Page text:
Fast food workers in dozens of cities nationwide walked out Thursday to demand a $15-per-hour minimum wage and the ability to unionize, rallying supporters and confusing detractors.
Employee walkouts occurred in more than 50 major cities Thursday, including Chicago and Detroit. A series of strikes have been leading up to the walkouts since last November, yet news of these protests has yet to reach the ears of many students and local businesses.
Although the general manager at Taco Bell in Mount Pleasant was aware of the anticipated walkouts, he declined to comment along with managers at Burger King, McDonald’s, Wendy’s and Arby’s.
Mount Pleasant appeared to be without any protests as of Thursday afternoon.
Wendy’s employee Kevin Lueders, 20, said that although he was not aware of the nationwide protests, he is not planning on supporting them.
“I don’t agree with the walkouts,” Lueders said. “It’s not that hard of work, really.”
Lueders said had a walkout occurred in Mount Pleasant, he would not be keen to participate.
CMU students showcased supportive reactions to the news. Jackson senior Jessica Blood said she would not hesitate to boycott one of the fast food restaurants in Mount Pleasant if employees asked for a smaller raise.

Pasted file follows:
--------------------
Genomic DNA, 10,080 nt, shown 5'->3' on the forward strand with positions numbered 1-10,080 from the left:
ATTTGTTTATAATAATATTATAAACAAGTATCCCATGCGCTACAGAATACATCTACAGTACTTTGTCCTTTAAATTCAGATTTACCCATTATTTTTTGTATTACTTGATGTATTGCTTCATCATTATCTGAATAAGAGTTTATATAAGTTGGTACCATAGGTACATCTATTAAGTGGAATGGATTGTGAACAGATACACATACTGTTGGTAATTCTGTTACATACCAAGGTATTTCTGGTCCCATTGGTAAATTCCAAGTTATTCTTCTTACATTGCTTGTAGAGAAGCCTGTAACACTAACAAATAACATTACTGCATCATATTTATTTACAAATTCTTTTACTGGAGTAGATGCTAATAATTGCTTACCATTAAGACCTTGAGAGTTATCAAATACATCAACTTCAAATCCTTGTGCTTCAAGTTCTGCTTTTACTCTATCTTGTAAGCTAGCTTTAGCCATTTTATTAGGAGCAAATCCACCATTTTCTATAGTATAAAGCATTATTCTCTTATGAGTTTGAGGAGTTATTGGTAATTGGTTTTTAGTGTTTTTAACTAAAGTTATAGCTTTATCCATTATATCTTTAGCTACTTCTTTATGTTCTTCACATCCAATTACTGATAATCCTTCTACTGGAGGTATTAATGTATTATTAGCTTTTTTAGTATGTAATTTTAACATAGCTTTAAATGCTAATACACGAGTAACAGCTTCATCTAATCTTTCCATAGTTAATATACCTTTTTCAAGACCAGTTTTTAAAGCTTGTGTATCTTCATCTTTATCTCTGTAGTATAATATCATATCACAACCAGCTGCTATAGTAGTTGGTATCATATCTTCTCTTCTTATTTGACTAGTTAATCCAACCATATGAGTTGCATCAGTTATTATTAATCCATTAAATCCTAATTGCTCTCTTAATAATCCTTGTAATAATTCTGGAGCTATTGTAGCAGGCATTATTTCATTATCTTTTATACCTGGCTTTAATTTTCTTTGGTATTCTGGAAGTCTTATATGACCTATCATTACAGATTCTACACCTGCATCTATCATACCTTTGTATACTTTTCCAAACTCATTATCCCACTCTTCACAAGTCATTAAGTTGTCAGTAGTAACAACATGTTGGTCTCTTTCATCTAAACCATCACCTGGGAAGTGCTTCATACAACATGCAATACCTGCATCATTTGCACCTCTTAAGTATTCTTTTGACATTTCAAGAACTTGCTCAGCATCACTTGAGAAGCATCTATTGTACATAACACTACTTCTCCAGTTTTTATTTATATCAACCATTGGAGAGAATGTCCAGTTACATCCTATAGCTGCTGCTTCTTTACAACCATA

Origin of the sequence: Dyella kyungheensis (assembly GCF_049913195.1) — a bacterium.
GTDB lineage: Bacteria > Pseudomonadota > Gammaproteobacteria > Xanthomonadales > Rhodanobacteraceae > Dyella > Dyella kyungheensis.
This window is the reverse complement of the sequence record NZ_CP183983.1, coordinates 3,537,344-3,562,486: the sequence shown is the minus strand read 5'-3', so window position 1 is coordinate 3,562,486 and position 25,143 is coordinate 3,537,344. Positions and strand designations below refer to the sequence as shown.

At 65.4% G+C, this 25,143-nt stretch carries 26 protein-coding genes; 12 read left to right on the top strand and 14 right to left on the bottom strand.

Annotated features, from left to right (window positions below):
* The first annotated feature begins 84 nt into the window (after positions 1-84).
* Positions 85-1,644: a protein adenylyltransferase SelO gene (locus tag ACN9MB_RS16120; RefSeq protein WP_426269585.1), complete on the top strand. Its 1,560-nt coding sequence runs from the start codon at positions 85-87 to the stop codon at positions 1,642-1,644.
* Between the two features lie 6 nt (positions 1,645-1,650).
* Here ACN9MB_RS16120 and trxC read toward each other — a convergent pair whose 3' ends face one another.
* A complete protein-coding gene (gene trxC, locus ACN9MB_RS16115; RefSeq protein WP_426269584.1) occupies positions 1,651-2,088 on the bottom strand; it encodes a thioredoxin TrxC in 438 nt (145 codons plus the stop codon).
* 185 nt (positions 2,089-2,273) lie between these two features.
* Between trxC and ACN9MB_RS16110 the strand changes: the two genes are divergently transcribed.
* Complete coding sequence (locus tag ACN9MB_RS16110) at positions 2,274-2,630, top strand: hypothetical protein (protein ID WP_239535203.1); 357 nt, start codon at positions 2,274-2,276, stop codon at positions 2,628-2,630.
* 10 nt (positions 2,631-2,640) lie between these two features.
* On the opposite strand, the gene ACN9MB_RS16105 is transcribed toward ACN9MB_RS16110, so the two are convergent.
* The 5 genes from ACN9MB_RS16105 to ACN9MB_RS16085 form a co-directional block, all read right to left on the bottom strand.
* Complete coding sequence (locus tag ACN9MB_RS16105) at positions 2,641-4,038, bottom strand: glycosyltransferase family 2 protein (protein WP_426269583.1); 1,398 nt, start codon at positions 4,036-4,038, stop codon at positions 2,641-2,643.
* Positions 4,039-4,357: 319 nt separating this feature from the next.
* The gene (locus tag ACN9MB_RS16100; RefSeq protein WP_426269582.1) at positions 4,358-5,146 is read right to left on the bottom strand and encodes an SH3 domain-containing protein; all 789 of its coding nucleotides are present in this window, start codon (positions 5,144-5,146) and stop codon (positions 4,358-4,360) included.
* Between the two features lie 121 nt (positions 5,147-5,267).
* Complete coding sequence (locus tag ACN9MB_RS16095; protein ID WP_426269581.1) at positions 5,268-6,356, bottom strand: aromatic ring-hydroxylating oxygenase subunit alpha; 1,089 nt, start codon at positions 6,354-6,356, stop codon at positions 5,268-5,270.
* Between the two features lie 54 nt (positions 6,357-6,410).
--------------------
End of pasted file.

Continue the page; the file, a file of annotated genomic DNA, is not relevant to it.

“I support them getting a higher wage, but I think $15 is a little bit too much,” Blood said. “There’s a lot of people I know who do jobs that are more complex than fast food jobs…that get paid lower amounts.”
Saginaw senior Zachary Hadd echoed this sentiment, saying $15 per hour would be an acceptable goal if employees were asking for such a high raise in the hopes of boosting minimum wage by a few dollars.
The issue of a minimum wage raise has been on the national radar since President Barack Obama first proposed a $9 minimum wage in his State of the Union address earlier this year.
“I do think that minimum wage is a little low,” Hadd said. “I don’t necessarily think that a walkout or a protest like that is the best way of dealing with things like that.”
Laingsburg senior Josh Barnhart was strongly opposed to the high-wage goals of fast-food employees, saying $15 per hour is too much to ask for.
“I think that’s a ridiculous jump,” Barnhart said. “If they’re trying to jump (to) $15, and then they settle for $10, that would make sense.”
Barnhart said he would not boycott any of the involved restaurants, since he is not employed by them and stands to lose nothing if protests continue.
“I have no real connection to them,” Barnhart said. “So, I would not actively participate in the protest, but I would not be opposed to their efforts.”
Many of the popular chain restaurants in Mount Pleasant appeared unaffected by the national walkouts. The strikes were announced prior to action to give managers a chance to adjust, according to ABC News.